Adding weight to the scale


Pakistan’s very genesis is grounded in the protection of religious rights of all




The Constitution confers the right not only to profess and practice religion but also to have the right to propagate religion to others. 

Something we clearly need reminding of.



In his famous essay “On Liberty”, John Stuart Mill writes that “the great writers to whom the world owes what religious liberty it possesses, have mostly asserted freedom of conscience as an indefeasible right, and denied absolutely that a human being is accountable to others for his religious belief. Yet so natural to mankind is intolerance in whatever they really care about, that religious freedom has hardly anywhere been practically realised, except where religious indifference, which dislikes to have its peace disturbed by theologically quarrels, has added its weight to the scale.”


The freedom of religion and conscience has been protected in several treaties and declarations. Article 18 of the United Nations Covenant on Civil and Political Rights, 1966 provides that every person shall have the right to freedom of thought, conscience and religion and that this right shall include freedom to have or adopt a religion or belief of his choice, and freedom, either individually or in community with others and in public or private, to manifest his religion or belief or belief in worship, observance, practice and teaching.


Religion has played an important role in human history, and faith has influenced the minds and actions of individuals, societies and nations down the ages. The freedom of religion must then be construed liberally to include freedom of conscience, thought, expression, belief and faith. Freedom, individual autonomy and rationality characterise liberal democracies and the individual freedoms thus flowing from the freedom of religion must not be curtailed by attributing an interpretation of the right to religious belief and practice exclusively as a community-based freedom.


The protection of the freedom of religious belief and practice of all communities was indeed the predominant right asserted in several propositions and resolutions passed by the All India Muslim League. One of the famous Fourteen Points enumerated by Mohammad Ali Jinnah on proposed constitutional changes was “full religious liberty, i.e. liberty of belief, worship and observance, propaganda, association and education shall be guaranteed to all communities.”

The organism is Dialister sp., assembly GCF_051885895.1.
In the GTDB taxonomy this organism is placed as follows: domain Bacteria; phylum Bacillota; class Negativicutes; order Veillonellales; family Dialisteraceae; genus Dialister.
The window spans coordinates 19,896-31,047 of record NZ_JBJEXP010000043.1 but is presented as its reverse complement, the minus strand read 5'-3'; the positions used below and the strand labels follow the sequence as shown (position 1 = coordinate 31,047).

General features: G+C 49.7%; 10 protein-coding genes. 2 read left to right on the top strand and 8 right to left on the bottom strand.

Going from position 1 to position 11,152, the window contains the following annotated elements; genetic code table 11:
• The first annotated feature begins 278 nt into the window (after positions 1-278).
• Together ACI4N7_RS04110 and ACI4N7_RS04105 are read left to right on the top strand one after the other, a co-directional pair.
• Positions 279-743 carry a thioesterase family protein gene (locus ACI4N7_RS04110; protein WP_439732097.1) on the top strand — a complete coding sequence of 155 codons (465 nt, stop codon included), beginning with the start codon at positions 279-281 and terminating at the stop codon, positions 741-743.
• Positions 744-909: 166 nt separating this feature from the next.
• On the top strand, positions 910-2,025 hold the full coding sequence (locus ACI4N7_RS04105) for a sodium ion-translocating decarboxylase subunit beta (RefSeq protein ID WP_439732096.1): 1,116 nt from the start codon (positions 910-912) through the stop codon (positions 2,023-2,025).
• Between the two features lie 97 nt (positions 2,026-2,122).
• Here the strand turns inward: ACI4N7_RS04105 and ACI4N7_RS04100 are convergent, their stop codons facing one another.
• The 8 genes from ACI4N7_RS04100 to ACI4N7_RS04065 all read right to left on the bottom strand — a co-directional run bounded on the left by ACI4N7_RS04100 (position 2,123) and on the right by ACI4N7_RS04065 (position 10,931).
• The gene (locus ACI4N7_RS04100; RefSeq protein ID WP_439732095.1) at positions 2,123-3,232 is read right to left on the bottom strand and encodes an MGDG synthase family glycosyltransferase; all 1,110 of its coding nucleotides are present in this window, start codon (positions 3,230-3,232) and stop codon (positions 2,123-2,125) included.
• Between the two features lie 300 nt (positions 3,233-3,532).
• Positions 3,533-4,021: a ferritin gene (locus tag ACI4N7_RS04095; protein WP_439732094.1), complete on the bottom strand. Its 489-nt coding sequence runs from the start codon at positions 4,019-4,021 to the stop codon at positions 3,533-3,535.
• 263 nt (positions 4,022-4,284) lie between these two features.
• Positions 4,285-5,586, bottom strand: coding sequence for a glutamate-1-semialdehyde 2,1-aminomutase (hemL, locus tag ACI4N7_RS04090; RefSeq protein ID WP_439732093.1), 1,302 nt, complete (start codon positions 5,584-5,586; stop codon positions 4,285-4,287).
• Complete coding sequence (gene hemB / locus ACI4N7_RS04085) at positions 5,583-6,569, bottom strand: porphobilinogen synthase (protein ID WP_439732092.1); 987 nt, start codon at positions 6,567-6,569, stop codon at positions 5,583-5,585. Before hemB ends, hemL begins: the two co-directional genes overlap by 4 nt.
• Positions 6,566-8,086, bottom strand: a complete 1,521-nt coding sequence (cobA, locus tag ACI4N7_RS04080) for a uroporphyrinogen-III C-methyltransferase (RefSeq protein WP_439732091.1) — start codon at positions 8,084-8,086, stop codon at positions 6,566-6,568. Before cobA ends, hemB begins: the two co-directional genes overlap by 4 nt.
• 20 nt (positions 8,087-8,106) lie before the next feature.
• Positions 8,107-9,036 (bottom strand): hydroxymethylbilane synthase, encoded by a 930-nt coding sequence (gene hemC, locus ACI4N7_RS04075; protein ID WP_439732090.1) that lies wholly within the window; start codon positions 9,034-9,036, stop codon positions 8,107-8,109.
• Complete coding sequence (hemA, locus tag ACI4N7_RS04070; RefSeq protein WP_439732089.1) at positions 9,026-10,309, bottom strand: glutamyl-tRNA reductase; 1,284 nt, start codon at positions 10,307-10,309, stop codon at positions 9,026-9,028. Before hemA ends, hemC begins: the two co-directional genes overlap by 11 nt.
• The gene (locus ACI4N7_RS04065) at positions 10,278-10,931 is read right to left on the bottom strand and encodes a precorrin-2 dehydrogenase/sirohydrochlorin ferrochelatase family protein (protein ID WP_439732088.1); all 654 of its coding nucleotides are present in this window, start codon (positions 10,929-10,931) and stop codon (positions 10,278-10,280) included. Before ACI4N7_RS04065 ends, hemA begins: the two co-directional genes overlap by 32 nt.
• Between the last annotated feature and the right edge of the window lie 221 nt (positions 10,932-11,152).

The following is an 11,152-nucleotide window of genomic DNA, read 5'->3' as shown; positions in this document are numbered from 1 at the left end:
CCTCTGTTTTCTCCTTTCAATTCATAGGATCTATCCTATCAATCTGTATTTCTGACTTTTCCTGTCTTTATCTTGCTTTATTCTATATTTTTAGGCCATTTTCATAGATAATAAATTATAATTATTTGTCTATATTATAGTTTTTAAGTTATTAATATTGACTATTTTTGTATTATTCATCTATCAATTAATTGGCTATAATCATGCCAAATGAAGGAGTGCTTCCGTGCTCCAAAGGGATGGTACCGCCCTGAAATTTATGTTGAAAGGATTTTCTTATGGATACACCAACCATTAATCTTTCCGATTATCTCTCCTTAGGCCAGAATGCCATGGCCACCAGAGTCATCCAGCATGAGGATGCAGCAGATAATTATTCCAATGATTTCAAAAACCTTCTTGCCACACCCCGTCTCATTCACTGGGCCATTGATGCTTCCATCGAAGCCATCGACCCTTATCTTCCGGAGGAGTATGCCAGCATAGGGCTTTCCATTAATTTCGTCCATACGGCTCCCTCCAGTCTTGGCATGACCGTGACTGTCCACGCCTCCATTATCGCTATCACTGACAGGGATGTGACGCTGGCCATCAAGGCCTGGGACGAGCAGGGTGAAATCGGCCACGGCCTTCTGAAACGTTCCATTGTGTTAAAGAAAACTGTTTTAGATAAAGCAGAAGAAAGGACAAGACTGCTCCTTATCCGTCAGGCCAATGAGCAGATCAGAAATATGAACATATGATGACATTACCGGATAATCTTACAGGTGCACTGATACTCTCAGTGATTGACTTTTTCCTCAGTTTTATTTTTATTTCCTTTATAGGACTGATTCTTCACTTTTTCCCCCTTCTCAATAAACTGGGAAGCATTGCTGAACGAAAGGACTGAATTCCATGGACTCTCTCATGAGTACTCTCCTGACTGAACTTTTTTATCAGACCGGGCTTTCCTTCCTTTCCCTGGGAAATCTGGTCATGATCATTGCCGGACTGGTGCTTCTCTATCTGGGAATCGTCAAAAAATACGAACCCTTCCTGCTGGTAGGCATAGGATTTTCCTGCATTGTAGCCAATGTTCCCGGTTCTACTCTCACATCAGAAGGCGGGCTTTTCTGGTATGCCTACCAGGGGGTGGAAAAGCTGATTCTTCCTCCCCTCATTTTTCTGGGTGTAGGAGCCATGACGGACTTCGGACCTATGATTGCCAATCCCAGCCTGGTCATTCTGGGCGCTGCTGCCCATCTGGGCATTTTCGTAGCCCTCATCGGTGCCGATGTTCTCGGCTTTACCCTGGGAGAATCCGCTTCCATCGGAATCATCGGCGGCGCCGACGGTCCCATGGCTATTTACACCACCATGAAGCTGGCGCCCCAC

Thus the very genesis of Pakistan is grounded in the protection of the religious rights of all, especially those of minorities.


The right to religious conscience being a fundamental right is not subject to any other provision of the Constitution. It is only subject to law, public order and morality and not to any religious clauses of the Constitution of Pakistan. The very term “law, public order and morality” has been used in non-religious terms as the notion of law or public order or morality is not reducible to the Islamic meanings of these terms. There is a general lack of awareness in Pakistan about minority rights. Even the people and those entrusted with enforcement of law are also not fully sensitised to this issue. It needs to be reiterated that under the Constitution of Pakistan 1973, minorities have a special status. Of all the Articles relating to the minorities’ rights, Article 20 is of prime significance. It would be counter intuitive if the right to freedom of religion enshrined in Article 20 is interpreted in the manner which has the effect of encroaching upon religious freedoms of minority religions in Pakistan. As per Article 251 of the constitution, any section of citizens having a distinct language, script or culture shall have the right to preserve and promote the same and subject to law, establish institutions for that purpose.


Article 20 does not merely confer a private right to profess but confers a right to practice both privately and publicly. Besides, it confers the additional right not only to profess and practice religion but also to have the right to propagate religion to others. The State shall safeguard the legitimate rights and interests of minorities and the ultimate goal of the state should be to eradicate religious intolerance in Pakistan.